A lot of readers will simply pass over this article, dismissing it as just another commentary on the high cost of acquiring knowledge—therein lies the problem. In a business culture where knowledge is both (rightly) prized and valuable, companies and entrepreneurs will often assume they already have the knowledge. The danger in this reality is that, whether spoken or not, it breeds the “we’ve always done it this way” mentality.
Insanity is doing the same thing over and over again and expecting different results.
I once spent a year consulting with a client that had achieved a reasonable degree of success in their market niche. They were generally recognized for being a player in the space, had a strong repository of technical know-how and orders were usually consistent. However, the challenges of the plateau they had reached seemed insurmountable. Periodically, personnel problems would virtually shut down one of their locations or costly manufacturing defects would become obvious after a production run had been in the market for 3-6 months.
Regardless of the root issue, the boss would travel to the location, throw a profanity-laced tantrum, fire (mostly) innocent bystanders and set things “back the way they were supposed to be.” What the business failed to realize was that the accumulated “knowledge” was the cause of the company’s problems. The assumption that the way things had always been done was the right way was proving to be the catalyst for crippling issues.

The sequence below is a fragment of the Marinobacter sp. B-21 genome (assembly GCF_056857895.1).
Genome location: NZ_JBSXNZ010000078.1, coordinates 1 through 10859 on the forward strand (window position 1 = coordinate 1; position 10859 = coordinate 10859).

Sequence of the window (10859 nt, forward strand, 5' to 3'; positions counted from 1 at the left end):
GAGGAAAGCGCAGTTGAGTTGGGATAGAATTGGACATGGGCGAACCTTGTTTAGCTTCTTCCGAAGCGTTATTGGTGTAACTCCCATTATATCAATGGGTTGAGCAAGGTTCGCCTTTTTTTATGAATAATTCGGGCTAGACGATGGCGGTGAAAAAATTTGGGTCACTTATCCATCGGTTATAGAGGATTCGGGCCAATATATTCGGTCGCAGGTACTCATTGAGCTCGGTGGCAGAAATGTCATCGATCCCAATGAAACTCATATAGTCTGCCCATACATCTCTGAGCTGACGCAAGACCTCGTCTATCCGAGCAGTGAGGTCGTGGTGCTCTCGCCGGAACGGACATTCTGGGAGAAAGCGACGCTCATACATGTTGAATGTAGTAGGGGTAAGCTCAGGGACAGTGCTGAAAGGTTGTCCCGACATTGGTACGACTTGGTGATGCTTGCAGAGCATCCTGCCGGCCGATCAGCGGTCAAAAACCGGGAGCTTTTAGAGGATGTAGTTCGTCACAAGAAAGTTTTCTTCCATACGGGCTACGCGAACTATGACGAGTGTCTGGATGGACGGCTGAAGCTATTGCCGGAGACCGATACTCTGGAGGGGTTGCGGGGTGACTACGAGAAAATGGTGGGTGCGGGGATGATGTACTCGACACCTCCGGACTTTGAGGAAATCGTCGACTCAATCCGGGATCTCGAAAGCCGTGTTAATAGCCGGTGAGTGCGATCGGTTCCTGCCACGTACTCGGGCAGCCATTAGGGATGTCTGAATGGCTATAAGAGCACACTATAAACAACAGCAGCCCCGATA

In an economy influenced by the speed of a cloud services sales pitch, one of the greatest risks is the assumption that acquired knowledge is always the best way to do things. To be successful influencers, business leaders and entrepreneurs need to foster an environment that blends respect for conventional wisdom with an intellectual curiosity focused on organizational improvement. Today, success is driven by investing in education and innovation. Businesses that only hold to past processes –or– only focus on finding a better way to do things, can look forward to (at best) standing still in a climate that punishes the weak but rewards the willing. Business, like life, requires a balance of all good things to foster accomplishment.
Oh, and that quote I included after the first paragraph? Most people (and a lot of inspiration posters) will attribute that to Albert Einstein—but they’re wrong. You can find a lot of similar quotes attributable to a variety of historical figures but those exact words came from Rita Mae Brown, a mystery writer. What Einstein did say was, “We cannot solve our problems with the same thinking we used when we created them.”